In Washington, D.C., Democratic Mayor Muriel Bowser lifted one of the country’s strictest vaccine mandates on Valentine’s Day. The most recent CDC data at the time showed an average of two deaths per day and 248 hospitalizations.
The vaccine mandate was put in place in the nation’s capital on Dec. 22, when hospitalizations were at 188 and there was an average of zero deaths per day.
Some long-standing school mask mandates show the same pattern. New Jersey Gov. Phil Murphy, who came much closer than expected to losing his reelection bid in November, announced Feb. 7 the statewide mask mandate for schools would be on the way out. The mandate had been in place for nearly two years, dating back to September 2020. (RELATED: New York Reportedly Dropping Mask Mandates For Businesses, But Not Yet Schoolchildren)
Case numbers on Feb. 7 were nearly 700% higher than on Sep. 1, 2020. Deaths were 1,440% higher, and hospitalizations were just under 1,000% higher. Vaccinations weren’t available in September 2020, but it was already known that children faced very little risk from the virus. And vaccines had been available for months in August 2021, when Murphy re-upped the mandate for the following school year despite better pandemic metrics than his state has now.
It’s true that cases, deaths and hospitalizations are now trending downward in most places in the U.S. as opposed to trending upward in fall and winter 2021, when most of these mandates were implemented. But that still raises the question of “why now” when those positive trends have been true for weeks before the trigger was pulled to end masking.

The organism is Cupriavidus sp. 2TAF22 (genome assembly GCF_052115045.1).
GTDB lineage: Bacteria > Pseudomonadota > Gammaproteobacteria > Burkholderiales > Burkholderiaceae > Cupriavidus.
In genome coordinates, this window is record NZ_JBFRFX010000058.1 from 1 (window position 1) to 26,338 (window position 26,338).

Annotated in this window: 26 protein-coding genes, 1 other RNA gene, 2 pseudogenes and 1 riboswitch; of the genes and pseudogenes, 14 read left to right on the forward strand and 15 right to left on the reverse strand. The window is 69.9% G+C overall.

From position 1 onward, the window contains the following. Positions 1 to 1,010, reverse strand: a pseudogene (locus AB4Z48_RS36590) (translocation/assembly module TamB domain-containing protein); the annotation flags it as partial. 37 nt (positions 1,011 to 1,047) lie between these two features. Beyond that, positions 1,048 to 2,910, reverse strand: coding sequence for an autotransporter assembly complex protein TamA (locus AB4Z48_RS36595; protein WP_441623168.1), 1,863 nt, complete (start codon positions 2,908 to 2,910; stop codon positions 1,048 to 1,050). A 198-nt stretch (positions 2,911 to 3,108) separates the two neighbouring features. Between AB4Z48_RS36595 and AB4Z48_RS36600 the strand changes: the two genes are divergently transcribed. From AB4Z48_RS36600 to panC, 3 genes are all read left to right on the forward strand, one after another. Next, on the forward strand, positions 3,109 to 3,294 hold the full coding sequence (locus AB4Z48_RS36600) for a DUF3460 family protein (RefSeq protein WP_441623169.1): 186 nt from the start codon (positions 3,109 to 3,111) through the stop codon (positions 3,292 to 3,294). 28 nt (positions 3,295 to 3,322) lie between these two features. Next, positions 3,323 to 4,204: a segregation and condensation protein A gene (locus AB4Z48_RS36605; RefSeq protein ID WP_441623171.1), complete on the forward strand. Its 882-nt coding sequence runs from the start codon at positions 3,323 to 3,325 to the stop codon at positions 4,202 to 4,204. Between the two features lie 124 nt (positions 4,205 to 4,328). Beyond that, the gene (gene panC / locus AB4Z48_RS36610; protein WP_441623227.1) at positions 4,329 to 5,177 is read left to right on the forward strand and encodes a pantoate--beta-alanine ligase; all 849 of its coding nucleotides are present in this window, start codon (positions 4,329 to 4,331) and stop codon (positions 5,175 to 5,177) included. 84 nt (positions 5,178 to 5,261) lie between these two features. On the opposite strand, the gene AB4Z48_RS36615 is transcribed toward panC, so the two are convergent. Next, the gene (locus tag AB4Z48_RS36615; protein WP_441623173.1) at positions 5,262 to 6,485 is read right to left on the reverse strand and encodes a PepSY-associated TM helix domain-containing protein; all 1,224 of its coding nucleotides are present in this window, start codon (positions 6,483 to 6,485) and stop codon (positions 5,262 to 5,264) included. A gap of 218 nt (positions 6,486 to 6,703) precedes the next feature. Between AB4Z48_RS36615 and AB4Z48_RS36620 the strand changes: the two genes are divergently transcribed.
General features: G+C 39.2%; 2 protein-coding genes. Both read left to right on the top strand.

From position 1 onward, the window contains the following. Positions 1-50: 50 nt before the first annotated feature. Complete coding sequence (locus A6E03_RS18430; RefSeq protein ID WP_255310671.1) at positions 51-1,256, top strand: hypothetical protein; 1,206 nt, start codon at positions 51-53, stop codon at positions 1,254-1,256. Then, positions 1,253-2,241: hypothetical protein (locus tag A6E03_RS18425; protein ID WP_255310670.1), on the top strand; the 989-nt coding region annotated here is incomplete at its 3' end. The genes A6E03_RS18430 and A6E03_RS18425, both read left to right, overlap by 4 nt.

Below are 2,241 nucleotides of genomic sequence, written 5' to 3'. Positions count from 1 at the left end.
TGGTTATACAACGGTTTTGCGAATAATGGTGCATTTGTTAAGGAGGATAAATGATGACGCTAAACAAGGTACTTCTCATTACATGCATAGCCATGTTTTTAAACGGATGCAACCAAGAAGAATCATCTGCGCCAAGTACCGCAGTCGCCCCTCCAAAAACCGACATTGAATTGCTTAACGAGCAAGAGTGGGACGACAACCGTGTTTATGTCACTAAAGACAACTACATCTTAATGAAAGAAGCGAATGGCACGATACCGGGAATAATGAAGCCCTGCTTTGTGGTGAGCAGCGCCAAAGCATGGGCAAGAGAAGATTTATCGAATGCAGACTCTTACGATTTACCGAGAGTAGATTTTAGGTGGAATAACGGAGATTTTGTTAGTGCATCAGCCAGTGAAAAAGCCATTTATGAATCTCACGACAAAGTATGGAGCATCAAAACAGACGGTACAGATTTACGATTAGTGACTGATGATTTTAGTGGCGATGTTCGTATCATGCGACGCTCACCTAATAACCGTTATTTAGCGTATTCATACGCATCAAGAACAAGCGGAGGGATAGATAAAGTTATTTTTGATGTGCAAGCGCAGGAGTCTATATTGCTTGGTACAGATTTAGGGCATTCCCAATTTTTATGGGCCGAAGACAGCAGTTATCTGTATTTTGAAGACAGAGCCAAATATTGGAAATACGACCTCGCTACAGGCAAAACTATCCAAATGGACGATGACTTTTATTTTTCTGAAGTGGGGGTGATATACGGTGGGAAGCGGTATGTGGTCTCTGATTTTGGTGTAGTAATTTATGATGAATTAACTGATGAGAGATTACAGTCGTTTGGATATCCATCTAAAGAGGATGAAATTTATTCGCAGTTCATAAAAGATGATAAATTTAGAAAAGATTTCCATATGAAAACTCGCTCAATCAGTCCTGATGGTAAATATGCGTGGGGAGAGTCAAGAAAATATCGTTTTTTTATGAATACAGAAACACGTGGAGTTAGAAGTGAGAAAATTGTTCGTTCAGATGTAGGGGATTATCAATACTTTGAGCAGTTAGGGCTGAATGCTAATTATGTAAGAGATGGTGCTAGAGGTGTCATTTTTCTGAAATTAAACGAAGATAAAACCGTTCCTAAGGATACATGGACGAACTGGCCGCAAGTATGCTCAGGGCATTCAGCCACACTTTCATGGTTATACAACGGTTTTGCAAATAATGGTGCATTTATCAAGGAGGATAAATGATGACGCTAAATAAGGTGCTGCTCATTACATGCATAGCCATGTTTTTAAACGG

Some allies of Democrats have pointed to “changing science” rather than improved COVID-19 metrics. CNN medical analyst Leana Wen, formerly the head of Planned Parenthood, recently said on the network that masking decisions should now be on individuals and families, not made by government mandate, because the “science has changed.”
“The science has changed.” @DrLeanaWen explains why she supports lifting some pandemic restrictions and thinks the decision to wear a mask should shift from a government mandate to an individual choice. pic.twitter.com/vaiybBBF2b
— Anderson Cooper 360° (@AC360) February 8, 2022
It hasn’t. Wen cited the efficacy of one-way masking, vaccines against Omicron and the widespread availability of vaccines as examples of changing circumstances.
But Biden’s own medical advisers were saying as early as August 2021 that cloth masks aren’t particularly effective at stopping the spread compared to respirators like N95’s. There was never data to show that vaccines were much less effective at stopping severe illness or death against Omicron, just speculation that was quickly debunked. And vaccines have been available to virtually every American adult for going on a year, and kids five and up have been able to get them for months.
The list of blue states going against their own COVID-19 metrics could go on. Nevada implemented a mandate July 27 and announced its end Feb. 10. Cases and deaths were up by 44% and 150%, respectively, between the two dates. Democratic Connecticut Gov. Ned Lamont called for the extension of a school mask mandate on Sep. 14, when daily cases were at 654, deaths at seven and hospitalizations at 328. He announced the lifting of that mandate Feb. 7, with the state averaging 21 deaths, 1,268 cases and having 607 hospitalizations.
Oregon also announced the end of a mask mandate Feb. 7. Cases were 145% higher, hospitalizations 54% higher and deaths 233% higher than when it was implemented Aug. 13. The metrics were also worse than they were on Dec. 2, when health authorities discussed the prospect of making the mask mandate permanent.
None of these Democratic governors or mayors have cited political science as part of the calculus for changing COVID-19 policy. It appears, though, there may be more meat on that bone than that of the actual science.